Ketia Valme|| Sunday June 12, 2022 || 11:11 AM EST
It's been two years since the chaotic lockdown of COVID-19. Amid all the drama, it has created a new indulgence for people to conceal their insecurities, and we don't talk about it enough. A significant societal contribution towards fighting against COVID-19 that we did reasonably well was the normalization of masks. According to the Center Of Diseases and Control, masks are a "critical public health tool," and we must wear them every hour of every day to protect each other from this enduring pandemic.
While it is undeniably verifiable that masks provide the ability for society to get back in action, it's also very real that many people frame them as an asset to cover up their insecurities. Since the popularization of the term "mask-fishing" on big social platforms like Tik Tok and Twitter, a stigma has risen from trends that favor the European beauty standards, causing anyone who doesn't fit within that box to feel less beautiful. Mask fishing is described as when a person appears to be more attractive with a mask on than without. With mask fishing being a socially inherited talk, trends like "who has the straightest whitest teeth," "whose right side face is symmetrical to their left," and "who got the pointiest nose" pops off relatively fast on social platforms.
The term carries a negative connotation, and people who fail to meet these beauty standards are bullied into relying on the comfort that masks bring. Masks bring a certain degree of warmth to people who usually need to hide their uncontrollable facial expressions, which can put their jobs or relationships at risk. Still, the problem lies within the dread of taking it off because of the fear of being labeled as a "mask fisher."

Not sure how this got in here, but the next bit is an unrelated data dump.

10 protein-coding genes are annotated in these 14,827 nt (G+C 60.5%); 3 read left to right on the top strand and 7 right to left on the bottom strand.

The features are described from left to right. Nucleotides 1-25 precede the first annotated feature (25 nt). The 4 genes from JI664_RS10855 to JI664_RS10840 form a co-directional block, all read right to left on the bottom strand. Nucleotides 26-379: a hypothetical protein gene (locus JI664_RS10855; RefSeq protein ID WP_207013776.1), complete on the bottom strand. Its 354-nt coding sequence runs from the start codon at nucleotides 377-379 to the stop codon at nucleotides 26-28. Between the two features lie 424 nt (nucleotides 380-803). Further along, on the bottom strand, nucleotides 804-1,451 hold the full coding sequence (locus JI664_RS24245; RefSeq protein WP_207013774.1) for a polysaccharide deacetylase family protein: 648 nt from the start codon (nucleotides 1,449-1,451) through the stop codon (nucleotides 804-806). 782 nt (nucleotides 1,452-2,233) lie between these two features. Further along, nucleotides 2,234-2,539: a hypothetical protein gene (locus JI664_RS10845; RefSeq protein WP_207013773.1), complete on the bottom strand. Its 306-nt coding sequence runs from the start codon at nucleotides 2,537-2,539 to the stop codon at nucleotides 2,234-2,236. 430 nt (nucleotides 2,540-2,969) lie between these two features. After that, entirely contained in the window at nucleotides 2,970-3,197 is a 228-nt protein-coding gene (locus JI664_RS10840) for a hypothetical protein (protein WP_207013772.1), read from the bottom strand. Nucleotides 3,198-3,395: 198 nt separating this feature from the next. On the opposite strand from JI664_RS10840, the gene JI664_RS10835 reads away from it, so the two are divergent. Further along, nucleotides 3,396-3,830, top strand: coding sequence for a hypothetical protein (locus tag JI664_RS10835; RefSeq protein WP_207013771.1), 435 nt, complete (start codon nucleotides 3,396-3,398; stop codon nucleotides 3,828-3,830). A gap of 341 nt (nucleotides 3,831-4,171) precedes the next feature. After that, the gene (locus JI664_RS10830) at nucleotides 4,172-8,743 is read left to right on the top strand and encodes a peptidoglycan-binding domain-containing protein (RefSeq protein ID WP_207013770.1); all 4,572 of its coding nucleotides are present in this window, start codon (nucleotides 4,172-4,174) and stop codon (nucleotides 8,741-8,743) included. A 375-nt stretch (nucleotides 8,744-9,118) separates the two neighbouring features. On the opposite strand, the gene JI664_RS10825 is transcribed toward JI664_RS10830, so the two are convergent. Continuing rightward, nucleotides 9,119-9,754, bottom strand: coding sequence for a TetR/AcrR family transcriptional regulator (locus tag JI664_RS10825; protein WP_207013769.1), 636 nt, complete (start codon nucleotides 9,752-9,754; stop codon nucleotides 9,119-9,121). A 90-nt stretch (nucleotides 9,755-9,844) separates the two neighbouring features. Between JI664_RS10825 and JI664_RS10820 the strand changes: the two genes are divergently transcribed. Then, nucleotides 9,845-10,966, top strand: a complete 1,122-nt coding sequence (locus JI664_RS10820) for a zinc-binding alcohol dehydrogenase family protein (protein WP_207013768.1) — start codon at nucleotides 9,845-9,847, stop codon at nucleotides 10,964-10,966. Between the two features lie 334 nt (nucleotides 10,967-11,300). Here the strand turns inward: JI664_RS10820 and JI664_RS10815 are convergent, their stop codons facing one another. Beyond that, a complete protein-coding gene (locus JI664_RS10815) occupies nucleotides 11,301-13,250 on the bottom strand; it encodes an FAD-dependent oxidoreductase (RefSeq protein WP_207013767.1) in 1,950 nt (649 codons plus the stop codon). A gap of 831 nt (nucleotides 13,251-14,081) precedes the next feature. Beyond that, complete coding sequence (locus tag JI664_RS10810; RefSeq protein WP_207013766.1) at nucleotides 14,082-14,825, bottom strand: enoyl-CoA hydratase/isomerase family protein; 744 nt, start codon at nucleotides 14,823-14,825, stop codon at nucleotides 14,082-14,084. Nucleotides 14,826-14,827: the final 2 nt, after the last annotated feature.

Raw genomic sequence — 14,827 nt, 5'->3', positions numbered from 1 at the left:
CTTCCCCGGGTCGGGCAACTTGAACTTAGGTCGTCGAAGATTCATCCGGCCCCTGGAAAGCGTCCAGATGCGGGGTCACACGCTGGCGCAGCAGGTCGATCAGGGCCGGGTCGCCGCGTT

On a popular Reddit thread questioning "How many people started liking wearing masks just because of insecurity/not showing their face to others," responder Blackberrychaos mentioned, "Yep. Ugly teeth + pretty eyes gang. I feel so much less confident going maskless" as other people were interacting and bringing up their lack of confidence due to their "nice teeth, but ugly nose," and interestingly enough a response said "Same here. I even have dental coverage and still can't afford to fix my teeth. The mask is cheaper."
This stigma primarily affects those who don't have the privilege to afford a quick fix surgery, which is a problem within itself. The number of cosmetic surgeries has risen to over 5.5 million in 2020. This happens to be the same year that COVID-19 conquered our world. It also happens to be that same year that social media gained a drastic amount of expression and engagement that allows many users social dominance over those who are battling confidence. Mask fishing is solely a concept that exists in society because of the pandemic that we are enduring. The term isn't accurate and should not be projected onto those dealing with insecurities. People should not fear to embrace their unique beauty in fear of being called a mask fisher even though we as a whole have lived without masks all our lives.
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